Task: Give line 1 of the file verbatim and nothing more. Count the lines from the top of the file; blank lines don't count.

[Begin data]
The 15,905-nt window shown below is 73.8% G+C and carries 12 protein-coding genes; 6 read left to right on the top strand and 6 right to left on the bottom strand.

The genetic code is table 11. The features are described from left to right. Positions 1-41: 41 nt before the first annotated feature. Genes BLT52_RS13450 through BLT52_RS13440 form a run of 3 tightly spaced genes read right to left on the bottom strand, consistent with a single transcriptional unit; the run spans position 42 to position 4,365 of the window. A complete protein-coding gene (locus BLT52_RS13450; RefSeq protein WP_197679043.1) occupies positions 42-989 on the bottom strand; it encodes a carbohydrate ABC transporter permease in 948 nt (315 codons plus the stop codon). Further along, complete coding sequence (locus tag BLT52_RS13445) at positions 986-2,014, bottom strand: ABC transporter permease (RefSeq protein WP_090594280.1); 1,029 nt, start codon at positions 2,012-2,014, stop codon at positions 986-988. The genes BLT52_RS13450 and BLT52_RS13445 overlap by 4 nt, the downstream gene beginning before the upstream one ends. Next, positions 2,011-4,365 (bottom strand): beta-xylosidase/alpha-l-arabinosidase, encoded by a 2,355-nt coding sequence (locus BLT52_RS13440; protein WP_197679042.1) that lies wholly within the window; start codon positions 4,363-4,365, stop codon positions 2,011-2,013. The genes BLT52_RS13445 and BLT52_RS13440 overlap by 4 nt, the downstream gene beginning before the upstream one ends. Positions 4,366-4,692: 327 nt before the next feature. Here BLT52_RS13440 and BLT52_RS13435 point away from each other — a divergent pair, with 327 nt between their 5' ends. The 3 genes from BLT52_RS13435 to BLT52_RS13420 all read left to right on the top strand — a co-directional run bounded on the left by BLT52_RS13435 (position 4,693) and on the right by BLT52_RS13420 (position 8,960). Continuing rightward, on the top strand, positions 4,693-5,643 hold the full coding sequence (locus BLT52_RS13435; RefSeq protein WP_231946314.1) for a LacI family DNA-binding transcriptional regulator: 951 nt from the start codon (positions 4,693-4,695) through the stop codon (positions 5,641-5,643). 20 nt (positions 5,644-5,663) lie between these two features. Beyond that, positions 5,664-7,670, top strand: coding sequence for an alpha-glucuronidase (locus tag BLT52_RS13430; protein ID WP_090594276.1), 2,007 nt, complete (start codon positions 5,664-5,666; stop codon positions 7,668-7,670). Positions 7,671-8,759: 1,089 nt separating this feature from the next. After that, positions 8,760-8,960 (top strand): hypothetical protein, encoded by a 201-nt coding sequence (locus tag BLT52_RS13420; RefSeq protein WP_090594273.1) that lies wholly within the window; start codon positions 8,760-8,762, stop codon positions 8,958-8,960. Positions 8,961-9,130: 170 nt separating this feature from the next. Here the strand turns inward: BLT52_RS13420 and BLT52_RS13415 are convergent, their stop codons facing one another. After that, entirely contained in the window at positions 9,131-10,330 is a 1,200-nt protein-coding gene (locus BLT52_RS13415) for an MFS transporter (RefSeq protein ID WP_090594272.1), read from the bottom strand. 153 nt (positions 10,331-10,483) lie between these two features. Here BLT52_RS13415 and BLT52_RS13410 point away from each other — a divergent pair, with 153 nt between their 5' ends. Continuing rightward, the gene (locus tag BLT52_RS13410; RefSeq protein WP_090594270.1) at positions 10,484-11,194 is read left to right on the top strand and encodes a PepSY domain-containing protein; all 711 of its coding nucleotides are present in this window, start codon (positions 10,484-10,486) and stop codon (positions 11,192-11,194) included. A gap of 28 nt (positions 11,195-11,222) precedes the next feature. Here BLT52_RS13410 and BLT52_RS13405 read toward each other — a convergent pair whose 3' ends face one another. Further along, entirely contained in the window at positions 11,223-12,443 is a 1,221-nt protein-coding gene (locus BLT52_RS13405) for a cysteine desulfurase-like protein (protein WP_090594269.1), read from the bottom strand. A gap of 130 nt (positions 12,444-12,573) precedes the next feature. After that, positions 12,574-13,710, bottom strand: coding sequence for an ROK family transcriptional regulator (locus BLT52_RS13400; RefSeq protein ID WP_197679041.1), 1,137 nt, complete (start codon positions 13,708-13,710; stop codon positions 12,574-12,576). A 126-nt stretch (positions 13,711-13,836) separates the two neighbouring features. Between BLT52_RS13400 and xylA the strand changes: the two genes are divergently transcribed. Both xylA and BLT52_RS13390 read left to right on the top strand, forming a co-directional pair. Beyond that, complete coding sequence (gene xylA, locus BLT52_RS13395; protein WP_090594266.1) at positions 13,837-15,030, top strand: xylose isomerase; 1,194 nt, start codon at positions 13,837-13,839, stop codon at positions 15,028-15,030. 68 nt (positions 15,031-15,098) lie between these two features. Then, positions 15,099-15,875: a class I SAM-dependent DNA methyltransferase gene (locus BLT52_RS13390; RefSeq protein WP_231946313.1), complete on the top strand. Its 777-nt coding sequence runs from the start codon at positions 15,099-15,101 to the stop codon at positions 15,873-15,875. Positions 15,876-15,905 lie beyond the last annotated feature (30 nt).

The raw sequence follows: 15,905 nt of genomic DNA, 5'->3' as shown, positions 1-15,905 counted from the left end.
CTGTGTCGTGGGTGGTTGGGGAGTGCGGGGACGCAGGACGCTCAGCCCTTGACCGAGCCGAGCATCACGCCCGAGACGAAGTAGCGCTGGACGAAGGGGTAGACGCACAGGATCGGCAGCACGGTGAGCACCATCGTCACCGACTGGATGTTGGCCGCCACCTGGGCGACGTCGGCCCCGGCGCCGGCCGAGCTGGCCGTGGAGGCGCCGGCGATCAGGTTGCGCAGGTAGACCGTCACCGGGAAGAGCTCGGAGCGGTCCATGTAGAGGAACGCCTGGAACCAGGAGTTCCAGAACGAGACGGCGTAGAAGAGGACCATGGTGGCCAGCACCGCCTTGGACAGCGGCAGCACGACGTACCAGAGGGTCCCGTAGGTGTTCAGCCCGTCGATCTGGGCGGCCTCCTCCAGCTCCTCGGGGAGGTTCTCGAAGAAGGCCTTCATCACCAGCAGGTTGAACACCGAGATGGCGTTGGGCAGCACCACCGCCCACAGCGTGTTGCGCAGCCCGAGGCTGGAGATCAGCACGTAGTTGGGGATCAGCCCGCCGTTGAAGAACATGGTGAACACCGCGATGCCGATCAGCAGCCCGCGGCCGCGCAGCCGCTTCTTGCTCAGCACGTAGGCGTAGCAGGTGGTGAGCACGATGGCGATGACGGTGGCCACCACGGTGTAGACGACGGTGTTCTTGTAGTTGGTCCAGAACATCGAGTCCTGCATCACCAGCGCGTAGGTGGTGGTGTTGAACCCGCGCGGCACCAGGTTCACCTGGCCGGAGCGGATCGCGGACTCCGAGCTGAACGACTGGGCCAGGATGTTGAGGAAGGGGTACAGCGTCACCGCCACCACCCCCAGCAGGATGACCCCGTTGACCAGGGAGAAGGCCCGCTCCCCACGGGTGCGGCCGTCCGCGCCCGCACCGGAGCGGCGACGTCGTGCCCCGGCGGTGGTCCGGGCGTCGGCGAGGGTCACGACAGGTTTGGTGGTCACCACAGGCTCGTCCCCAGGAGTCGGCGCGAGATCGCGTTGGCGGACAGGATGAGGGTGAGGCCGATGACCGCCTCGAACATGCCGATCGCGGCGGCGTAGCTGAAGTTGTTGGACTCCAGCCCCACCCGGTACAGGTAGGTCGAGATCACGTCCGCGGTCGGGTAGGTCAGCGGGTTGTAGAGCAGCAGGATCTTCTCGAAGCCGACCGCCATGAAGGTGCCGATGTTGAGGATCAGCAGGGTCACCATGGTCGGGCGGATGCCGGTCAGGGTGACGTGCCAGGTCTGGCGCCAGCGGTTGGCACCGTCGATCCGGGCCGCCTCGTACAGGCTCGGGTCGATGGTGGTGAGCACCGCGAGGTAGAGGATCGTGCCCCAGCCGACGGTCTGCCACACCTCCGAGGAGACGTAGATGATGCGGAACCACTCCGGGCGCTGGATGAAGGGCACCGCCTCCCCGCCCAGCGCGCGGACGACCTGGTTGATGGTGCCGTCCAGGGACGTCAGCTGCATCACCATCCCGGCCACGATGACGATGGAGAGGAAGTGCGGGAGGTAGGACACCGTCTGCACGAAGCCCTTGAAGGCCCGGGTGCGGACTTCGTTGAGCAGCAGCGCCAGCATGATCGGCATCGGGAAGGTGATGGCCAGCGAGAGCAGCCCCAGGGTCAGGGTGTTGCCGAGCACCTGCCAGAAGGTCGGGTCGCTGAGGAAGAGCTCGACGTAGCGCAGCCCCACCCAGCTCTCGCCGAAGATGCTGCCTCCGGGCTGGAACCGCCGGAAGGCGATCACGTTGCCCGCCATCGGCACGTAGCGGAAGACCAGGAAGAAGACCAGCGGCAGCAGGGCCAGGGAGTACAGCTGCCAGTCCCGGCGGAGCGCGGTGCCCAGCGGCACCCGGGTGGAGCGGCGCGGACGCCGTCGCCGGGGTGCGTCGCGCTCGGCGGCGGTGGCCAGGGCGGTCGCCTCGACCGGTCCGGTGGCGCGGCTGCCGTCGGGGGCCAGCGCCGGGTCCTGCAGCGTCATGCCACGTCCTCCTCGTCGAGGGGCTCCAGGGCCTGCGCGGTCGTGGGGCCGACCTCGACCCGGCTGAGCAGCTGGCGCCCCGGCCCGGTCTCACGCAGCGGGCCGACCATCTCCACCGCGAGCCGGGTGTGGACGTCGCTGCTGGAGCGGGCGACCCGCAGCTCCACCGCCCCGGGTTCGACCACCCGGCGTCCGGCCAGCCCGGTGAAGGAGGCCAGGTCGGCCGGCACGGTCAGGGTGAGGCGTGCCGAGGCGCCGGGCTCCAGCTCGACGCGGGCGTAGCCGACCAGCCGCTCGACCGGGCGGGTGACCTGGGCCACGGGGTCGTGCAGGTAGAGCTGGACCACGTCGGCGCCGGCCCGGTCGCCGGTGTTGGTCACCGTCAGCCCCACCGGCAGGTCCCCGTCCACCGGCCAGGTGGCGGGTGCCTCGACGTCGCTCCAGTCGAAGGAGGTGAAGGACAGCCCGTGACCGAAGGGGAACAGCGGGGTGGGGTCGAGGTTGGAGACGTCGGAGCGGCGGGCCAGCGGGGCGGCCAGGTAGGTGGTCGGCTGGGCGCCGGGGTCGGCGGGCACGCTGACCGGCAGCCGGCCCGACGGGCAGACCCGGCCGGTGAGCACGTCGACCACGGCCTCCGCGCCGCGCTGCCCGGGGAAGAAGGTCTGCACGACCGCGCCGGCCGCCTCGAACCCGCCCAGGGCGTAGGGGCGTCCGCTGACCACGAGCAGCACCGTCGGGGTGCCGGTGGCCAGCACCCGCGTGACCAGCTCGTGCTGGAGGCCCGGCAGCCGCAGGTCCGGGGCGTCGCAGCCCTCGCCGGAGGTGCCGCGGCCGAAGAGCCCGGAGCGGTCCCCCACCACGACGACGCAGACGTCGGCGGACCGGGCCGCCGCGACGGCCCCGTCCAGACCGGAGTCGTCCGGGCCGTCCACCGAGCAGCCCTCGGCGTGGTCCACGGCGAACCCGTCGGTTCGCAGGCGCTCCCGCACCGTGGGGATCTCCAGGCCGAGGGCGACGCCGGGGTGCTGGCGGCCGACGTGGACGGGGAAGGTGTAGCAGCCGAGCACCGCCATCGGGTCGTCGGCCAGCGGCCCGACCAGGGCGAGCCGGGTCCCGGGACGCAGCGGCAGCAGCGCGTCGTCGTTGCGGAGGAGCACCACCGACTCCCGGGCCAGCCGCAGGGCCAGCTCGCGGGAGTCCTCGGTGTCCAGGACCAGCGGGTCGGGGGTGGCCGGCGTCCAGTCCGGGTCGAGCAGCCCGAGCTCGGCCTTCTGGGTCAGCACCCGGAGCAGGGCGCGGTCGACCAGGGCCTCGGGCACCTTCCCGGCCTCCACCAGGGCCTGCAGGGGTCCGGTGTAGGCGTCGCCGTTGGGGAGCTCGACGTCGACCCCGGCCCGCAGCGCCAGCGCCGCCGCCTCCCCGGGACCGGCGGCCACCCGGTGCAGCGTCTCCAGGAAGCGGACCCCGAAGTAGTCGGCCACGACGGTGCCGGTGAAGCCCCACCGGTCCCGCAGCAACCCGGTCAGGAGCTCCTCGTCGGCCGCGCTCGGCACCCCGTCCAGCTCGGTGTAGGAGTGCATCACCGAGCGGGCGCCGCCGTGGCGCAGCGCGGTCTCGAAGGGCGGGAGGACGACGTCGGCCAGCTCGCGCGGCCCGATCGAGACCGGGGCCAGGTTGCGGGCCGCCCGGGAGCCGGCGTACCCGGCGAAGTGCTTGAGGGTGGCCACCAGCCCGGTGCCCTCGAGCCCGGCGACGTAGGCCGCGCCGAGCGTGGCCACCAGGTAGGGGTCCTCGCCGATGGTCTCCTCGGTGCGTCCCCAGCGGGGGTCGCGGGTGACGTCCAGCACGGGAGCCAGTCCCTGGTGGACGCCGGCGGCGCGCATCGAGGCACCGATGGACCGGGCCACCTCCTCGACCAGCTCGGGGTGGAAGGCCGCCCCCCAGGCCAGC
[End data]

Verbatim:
The 15,905-nt window shown below is 73.8% G+C and carries 12 protein-coding genes; 6 read left to right on the top strand and 6 right to left on the bottom strand.